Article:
What’s Current On My Playlists?

Back in the early 1990s, when I was writing for the newspaper in Eden Prairie – a good-sized suburb on the southwestern corner of Minnesota’s Twin Cities – I spent a great deal of time at Eden Prairie High School. The stories I found there ranged from the standard menu of sports, drama, music, the prom and more to stuff that only comes along when both the reporter and the sources – the school administration, faculty and the students – are generally comfortable with one another. I may write about some of those less-standard stories sometimes, but what I was going to mention today was that as I covered events and people at the high school, I became friends with a wide range of people – staff, faculty and students alike. And one of the students, a kid named Matt, learned of my interest in music and began to tip me off to new and cool things coming into the music store where he worked.

It was through Matt that I first learned of Hootie & the Blowfish’s Cracked Rear View, which isn’t in my playlists much anymore but remains a marker that tags some of the better years in my professional life.

Well, all that was fifteen years or more in the past, and Matt’s not a kid anymore, of course. I ran into him on Facebook a little while ago – a husband and father now in his mid-thirties – and sent him a birthday greeting, mentioning Hootie and asking who he was listening to these days. He said Jack Johnson, Luka Bloom and Nickel Creek. And he asked what I was listening to. I had to think for a second. What – beyond the music of my youth and the following years – do I listen to now? What’s current in my collection?

The first name that came to mind was that of Georgia-born Sharon Jones and The Dap-Kings. Recording on the Brooklyn-based Daptone label, Jones puts out current records that sound like they’ve been waiting since 1968 to be discovered. She and the Dap-Kings – one of the tightest backing groups around – have released four albums in the past few years, the most recent being I Learned the Hard Way, which came out earlier this year. And there have been a few other bits and pieces here and there, one of which I found when I did a little bit of digging at YouTube. Here’s a scorching cover from 2005 of the First Edition’s No. 5 hit from 1968, “Just Dropped In To See What Condition My Condition Was In.”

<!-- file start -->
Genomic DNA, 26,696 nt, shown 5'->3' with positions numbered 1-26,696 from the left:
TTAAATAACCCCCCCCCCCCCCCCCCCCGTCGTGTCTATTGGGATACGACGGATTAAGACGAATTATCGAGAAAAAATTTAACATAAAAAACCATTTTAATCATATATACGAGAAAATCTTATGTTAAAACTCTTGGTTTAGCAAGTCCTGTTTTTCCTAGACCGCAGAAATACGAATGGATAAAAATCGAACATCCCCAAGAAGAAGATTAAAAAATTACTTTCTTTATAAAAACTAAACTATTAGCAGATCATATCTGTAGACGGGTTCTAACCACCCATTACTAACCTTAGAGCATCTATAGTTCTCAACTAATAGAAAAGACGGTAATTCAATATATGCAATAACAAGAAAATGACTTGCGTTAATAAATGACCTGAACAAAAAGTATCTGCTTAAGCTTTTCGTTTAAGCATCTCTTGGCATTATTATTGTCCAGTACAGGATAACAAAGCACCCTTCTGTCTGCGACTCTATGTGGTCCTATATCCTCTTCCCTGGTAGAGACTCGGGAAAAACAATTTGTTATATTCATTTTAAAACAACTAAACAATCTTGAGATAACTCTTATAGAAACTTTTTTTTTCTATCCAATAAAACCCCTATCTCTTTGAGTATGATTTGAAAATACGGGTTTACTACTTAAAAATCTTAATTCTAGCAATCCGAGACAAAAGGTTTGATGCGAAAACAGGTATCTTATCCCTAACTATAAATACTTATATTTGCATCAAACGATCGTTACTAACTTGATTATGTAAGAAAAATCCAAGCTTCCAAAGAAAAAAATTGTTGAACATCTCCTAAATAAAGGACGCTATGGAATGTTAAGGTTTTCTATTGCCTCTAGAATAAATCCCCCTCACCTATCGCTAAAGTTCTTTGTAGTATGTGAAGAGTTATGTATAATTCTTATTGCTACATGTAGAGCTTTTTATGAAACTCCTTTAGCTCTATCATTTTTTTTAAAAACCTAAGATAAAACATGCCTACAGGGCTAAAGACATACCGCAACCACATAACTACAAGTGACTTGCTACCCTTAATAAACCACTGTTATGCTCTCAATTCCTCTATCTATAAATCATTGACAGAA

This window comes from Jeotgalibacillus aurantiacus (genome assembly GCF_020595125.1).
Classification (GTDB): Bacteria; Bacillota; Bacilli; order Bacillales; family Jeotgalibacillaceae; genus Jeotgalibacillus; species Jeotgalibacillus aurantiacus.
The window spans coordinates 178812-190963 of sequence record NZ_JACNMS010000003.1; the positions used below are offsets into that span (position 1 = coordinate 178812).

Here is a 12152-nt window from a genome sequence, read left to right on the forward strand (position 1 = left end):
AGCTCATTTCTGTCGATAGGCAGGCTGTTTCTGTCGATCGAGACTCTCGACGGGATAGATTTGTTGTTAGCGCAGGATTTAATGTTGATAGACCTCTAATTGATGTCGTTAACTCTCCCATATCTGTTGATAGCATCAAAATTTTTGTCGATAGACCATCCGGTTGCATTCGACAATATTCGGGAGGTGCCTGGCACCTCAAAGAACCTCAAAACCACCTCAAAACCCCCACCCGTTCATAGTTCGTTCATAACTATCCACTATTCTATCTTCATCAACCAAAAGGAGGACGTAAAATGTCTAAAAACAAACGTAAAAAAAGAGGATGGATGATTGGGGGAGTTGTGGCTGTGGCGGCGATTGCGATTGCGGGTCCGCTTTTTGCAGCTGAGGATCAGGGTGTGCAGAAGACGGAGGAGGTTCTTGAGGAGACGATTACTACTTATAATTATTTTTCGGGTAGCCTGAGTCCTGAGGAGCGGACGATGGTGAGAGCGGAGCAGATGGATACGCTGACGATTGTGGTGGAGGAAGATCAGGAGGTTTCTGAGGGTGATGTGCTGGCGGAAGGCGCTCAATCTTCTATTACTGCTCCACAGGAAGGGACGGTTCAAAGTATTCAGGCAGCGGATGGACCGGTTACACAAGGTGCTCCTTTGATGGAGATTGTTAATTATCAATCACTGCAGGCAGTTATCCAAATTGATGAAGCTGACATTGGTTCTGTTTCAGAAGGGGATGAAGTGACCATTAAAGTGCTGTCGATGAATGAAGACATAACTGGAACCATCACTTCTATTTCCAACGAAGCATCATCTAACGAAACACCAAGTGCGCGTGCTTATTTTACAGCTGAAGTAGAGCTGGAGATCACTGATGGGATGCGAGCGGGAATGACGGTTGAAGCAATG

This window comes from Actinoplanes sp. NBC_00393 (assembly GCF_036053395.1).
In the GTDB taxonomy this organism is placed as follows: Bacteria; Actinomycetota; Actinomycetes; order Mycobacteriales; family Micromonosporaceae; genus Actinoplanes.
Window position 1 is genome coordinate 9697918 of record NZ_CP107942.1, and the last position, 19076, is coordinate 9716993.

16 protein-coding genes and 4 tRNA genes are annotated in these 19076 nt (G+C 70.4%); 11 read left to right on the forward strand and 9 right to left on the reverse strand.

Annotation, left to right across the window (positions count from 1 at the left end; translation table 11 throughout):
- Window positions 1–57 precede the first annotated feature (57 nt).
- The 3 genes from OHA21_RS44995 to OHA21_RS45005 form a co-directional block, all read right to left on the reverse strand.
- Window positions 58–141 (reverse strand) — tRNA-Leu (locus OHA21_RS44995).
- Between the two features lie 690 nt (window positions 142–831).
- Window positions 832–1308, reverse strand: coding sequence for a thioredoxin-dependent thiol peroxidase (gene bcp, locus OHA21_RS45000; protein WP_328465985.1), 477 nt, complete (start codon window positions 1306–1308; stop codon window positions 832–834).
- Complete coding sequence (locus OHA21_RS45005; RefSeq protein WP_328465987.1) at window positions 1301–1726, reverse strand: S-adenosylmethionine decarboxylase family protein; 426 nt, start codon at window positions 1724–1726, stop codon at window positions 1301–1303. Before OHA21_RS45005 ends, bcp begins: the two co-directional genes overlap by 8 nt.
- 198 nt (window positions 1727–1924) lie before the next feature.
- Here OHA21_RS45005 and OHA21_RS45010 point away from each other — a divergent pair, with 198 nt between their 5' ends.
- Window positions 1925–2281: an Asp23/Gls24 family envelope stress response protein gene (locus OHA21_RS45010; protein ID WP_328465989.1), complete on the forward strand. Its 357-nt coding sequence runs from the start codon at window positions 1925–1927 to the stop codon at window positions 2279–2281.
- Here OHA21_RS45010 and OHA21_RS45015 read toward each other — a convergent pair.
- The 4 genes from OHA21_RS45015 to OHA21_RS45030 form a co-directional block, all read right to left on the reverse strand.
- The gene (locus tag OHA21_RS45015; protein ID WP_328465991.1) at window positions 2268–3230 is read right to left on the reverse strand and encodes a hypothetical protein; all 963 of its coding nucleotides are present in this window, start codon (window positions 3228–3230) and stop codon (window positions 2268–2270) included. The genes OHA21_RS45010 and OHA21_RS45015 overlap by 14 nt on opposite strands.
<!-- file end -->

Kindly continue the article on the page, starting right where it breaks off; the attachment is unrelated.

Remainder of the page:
Also current on my playlist is the music from Grace Potter and The Nocturnals, a Vermont-based band that performs well-written and well-played rock, much of it built on the foundation of Potters’ work on the Hammond B-3 (as well as her alternately supple and powerful vocals). The group put out self-released albums in 2004 and 2005 before signing with Hollywood Records; since then, This Is Somewhere came out in 2007 and Grace Potter & The Nocturnals was released earlier this year. Here’s the band’s take on the classic “Mystery Train” from 2006 at The 8X10 in Baltimore, Maryland.

As to other new stuff, I’ve listened very recently to bits of Tom Petty’s new release, Mojo, and I’ve dug a little bit into Cyndi Lauper’s very new exploration of the blues, Memphis Blues (it’s not bad at all). I’m waiting for new work from the Dukhs, from the Wailin’ Jennys and from Ollabelle. And I’m still winding my way through the catalog of a group I found utterly by accident as I got lost clicking around on YouTube one day. I found myself watching and listening to a large choir of young women performing the Rolling Stones’ “You Can’t Always Get What You Want.”

Intrigued, I dug a little further, and I learned that the choir – Scala & Kolacny Brothers – is a Belgium-based organization, a girls choir conducted by Stijn Kolacny with the music arranged by Steven Kolacny, who provides piano accompaniment. The choir mostly performs covers of well-known songs; Wikipedia mentions groups like Radiohead, U2, Nirvana, Depeche Mode and more as the sources for the group’s repertoire.

I began clicking and wound up watching a video for the group’s performance of “Respire,” the title of the group’s third album, released in 2004. There have been six more releases since then, including this year’s Circle. I’ve listened to a few of them, but I always keep coming back to “Respire.”

(If you’re interested, here’s a link to a subtitled video of the original version of “Respire,” performed by French group Mickey 3D.)

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One Response to “What’s Current On My Playlists?”

  1. Dane says:

    I stumbled on Grace Potter & the Nocturnals’ cover of Blondie’s Heart of Glass last month and fell in love. I’m also liking “Respire,”so thanks for posting that.

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